When the two most recent NATO members joined the alliance there was an active attempt to obstacle it: in Montenegro, a coup attempt that has been tied to Russia sought to overthrow the government and install an anti-NATO leadership. And when North Macedonia was working on a referendum that would allow NATO membership, Russian influence campaigns were well underway.
It seems that Russia is already behaving aggressively in Finland. The Finnish citizens have lately launched two petitions to vote if Finland should or not enter NATO. During the second initiative, Finland’s largest banks were the target of a massive DDoS attack (a malicious attempt to disrupt the normal traffic of a targeted server). Because Finns generally use their banking IDs for digital services (like signing the petition), some experts said the attack was an attempt to block the initiative.
On March 16 the Russian embassy in Finland reports “cases of violation of rights, discrimination and incitement of hatred against citizens of the Russian Federation and native speakers of the Russian language to the consular department of the embassy by email”. Those are exactly the same kind of incidents used to justify the invasion of Ukraine, and Russia has already used Russian-speaking minorities in other countries in the past as a pretext for military action. In recent years Russian aircraft were also often responsible for violating Finnish airspace, the last time in the Gulf of Finland at the beginning of April.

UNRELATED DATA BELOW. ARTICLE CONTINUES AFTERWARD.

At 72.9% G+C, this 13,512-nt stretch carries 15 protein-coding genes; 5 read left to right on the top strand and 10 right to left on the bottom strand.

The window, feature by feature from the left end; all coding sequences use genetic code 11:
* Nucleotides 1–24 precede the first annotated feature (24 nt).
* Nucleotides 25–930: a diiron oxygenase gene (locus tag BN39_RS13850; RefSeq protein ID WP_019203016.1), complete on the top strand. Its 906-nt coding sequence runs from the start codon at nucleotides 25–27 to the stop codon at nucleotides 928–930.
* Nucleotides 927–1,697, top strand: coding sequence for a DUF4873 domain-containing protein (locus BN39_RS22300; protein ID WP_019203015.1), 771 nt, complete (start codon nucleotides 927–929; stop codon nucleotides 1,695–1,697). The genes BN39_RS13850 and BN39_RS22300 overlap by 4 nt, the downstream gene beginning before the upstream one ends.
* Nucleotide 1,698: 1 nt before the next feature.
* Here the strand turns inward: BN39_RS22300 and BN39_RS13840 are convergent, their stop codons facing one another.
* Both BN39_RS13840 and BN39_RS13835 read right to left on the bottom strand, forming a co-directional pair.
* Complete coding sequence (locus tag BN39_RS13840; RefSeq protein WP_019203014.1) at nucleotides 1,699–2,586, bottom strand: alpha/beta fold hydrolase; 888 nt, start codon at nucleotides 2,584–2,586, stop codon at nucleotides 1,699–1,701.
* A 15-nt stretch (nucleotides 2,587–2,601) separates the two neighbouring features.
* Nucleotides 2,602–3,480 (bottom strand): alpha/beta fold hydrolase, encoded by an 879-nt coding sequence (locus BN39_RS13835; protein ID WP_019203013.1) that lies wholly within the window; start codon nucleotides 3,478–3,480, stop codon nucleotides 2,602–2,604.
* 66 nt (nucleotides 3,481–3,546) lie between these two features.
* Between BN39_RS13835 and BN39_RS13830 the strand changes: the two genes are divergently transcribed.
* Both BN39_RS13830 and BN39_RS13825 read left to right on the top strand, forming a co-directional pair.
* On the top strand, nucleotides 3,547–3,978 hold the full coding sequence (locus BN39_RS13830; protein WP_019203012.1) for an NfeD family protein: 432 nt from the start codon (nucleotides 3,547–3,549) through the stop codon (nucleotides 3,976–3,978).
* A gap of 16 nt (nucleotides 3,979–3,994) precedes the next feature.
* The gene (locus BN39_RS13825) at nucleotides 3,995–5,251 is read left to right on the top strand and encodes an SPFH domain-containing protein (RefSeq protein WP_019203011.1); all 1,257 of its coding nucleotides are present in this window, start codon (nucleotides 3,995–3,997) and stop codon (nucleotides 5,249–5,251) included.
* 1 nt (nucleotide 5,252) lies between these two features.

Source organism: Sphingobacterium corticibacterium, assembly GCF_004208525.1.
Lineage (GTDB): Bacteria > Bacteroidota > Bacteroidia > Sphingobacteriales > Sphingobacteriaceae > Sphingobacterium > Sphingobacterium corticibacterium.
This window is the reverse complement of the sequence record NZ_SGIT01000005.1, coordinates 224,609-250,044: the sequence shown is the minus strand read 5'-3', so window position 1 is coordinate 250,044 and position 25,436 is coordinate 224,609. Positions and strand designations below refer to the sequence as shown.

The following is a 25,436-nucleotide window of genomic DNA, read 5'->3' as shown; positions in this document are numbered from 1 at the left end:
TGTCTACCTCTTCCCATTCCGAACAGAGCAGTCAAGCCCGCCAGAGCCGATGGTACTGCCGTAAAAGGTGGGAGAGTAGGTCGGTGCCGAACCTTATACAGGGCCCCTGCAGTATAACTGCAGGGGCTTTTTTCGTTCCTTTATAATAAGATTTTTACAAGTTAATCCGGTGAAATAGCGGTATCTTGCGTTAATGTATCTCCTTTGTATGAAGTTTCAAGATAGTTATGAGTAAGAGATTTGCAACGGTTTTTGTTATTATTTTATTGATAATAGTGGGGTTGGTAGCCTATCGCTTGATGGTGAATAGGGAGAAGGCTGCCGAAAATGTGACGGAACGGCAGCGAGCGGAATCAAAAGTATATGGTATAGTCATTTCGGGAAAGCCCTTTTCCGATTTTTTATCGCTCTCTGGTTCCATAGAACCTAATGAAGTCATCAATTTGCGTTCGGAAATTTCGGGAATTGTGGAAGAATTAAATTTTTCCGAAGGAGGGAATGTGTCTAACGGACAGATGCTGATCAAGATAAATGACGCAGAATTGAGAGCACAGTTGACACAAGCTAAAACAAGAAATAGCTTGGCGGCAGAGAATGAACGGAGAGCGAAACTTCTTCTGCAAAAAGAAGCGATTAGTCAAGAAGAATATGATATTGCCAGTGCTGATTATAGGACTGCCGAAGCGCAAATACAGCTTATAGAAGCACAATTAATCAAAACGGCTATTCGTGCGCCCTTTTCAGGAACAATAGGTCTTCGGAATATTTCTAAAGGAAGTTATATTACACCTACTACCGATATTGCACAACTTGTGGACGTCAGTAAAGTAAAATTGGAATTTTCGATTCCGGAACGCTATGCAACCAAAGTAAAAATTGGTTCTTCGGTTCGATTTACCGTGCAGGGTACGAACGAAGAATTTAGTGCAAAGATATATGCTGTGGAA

Dmitry Medvedev, deputy chairman of Russia’s Security Council, said that if his neighbour were to join NATO, Russia would have to strengthen its land, naval and air forces in the Baltic Sea, deploying nuclear weapons and hypersonic missiles. It is important to note that this is something that has already been done since the Russian enclave region of Kaliningrad is already hosting those kinds of missiles.
Given the extent the Russian military has struggled in Ukraine it is unlikely that it will have the strength to put military pressure on Finland and Sweden, if they officially announce that they will join NATO. It is most likely that Russia’s response would come in many forms from cyber or economic action, the expulsion of Finnish diplomats and limited military operations.
[Photo by U.S. Embassy in U.K., Public domain, via Wikimedia Commons]
The views and opinions expressed in this article are those of the author.
Matteo Pes has studied International Relations at the University of Turin and he is a freelance writer living between Berlin and South America.